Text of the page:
Aviation bottom reached, says IATA

25th Jun 2009

Aviation traffic is falling at a slower rate as the world’s equity markets stabilise, according to latest figures released by the International Air Transport Association (IATA).

The aviation governing body said traffic results for May showed a 9.3% drop compared to a year ago, but this as well as April have been marginally stronger than the 11.1% decline reached in March.IATA CEO, Giovanni Bisignani, said this “indicates that a floor may now have been reached.”

Freight demand was down by 17.4% year-on-year but this marked a relative improvement compared to the 21.7% drop in April. The IATA says this is one of the first physical signs of the economic recovery being anticipated in equity markets.

International passenger demand weakened from the -3.1% recorded in April to -9.3% in May.  But both of the past two months have been slightly stronger than the 11.1% decline reached in March, even after adjusting for the distortions caused by the timing of Easter. This indicates that a floor may now have been reached.

“We may have hit bottom, but we are a long way from recovery,” said Bisignani. “Capacity is not aligned with demand. Passenger load factors dropped 3.3% over the last 12 months. The impact on revenue is dramatic. After a 20% fall in international passenger revenue in the first quarter, we estimate that the drop accelerated to as much as -30% in May. This crisis is the worst we have ever seen.”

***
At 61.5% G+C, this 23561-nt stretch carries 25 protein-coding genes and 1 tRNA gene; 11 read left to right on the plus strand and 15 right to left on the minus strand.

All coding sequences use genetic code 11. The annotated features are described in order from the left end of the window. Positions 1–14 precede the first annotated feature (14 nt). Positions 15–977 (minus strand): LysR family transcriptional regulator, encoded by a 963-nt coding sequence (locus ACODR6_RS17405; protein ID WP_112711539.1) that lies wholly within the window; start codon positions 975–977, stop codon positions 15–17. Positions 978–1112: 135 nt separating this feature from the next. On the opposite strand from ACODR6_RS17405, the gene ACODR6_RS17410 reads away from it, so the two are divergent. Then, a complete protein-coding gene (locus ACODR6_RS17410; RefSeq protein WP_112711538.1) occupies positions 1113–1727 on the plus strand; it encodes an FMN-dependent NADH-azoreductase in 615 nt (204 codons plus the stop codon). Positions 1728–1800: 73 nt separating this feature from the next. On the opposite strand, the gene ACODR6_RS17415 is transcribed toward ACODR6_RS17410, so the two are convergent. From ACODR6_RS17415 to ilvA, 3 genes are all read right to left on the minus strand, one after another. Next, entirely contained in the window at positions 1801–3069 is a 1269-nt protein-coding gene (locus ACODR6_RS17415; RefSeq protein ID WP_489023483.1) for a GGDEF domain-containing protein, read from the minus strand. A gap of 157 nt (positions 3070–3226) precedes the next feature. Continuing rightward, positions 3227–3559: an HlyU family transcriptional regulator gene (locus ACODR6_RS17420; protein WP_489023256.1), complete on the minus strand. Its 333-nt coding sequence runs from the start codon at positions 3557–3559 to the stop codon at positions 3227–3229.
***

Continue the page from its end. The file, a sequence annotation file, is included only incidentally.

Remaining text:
May was the first full month to feel the impact of swine fle on travel. Mexican carriers saw their traffic fall almost 40% in May. Latin American carriers saw their traffic decline by 9.2%.

IATA estimates that the global impact of swine flu on global travel patterns in May was a 1% drop in passenger traffic.

Asia Pacific carriers recorded a 14.3% fall in demand, driven by weakening economies and the impact of swine flu on the region with the most vivid memories of the SARS crisis.

North American carriers posted a 10.9% fall in passenger demand, considerably worse than the 4.2% fall in April, again the result of weak demand to Latin American destinations affected by swine flu along with significant recession-driven drops in both trans-Atlantic and trans-Pacific markets.

European carriers, in additional to weak long-haul markets, saw some loss of market share to European low cost carriers whose traffic grew by 2.1%, while the network carriers reported a 9.4% decline.

African carriers saw a slight improvement of a 6.0% fall in demand in May, compared to a 7.1% decline in April.

“We have lost several years of growth and yields are under severe pressure. Airlines are in survival mode. Cutting costs and conserving cash are the priorities,” said Bisignani.

“Even if we look beyond the crisis, it is difficult to see a return to business as usual. This crisis is re-shaping the industry. The burden cannot be placed on airlines alone. All partners in the value chain must be prepared to change - reducing costs and improving efficiencies. Too often we get the opposite. Already this year we have seen US$1.5 billion in cost increases from airports and air navigation service providers. It’s irresponsible in the best of times and a completely unacceptable abuse of monopoly position in a crisis,” he added.



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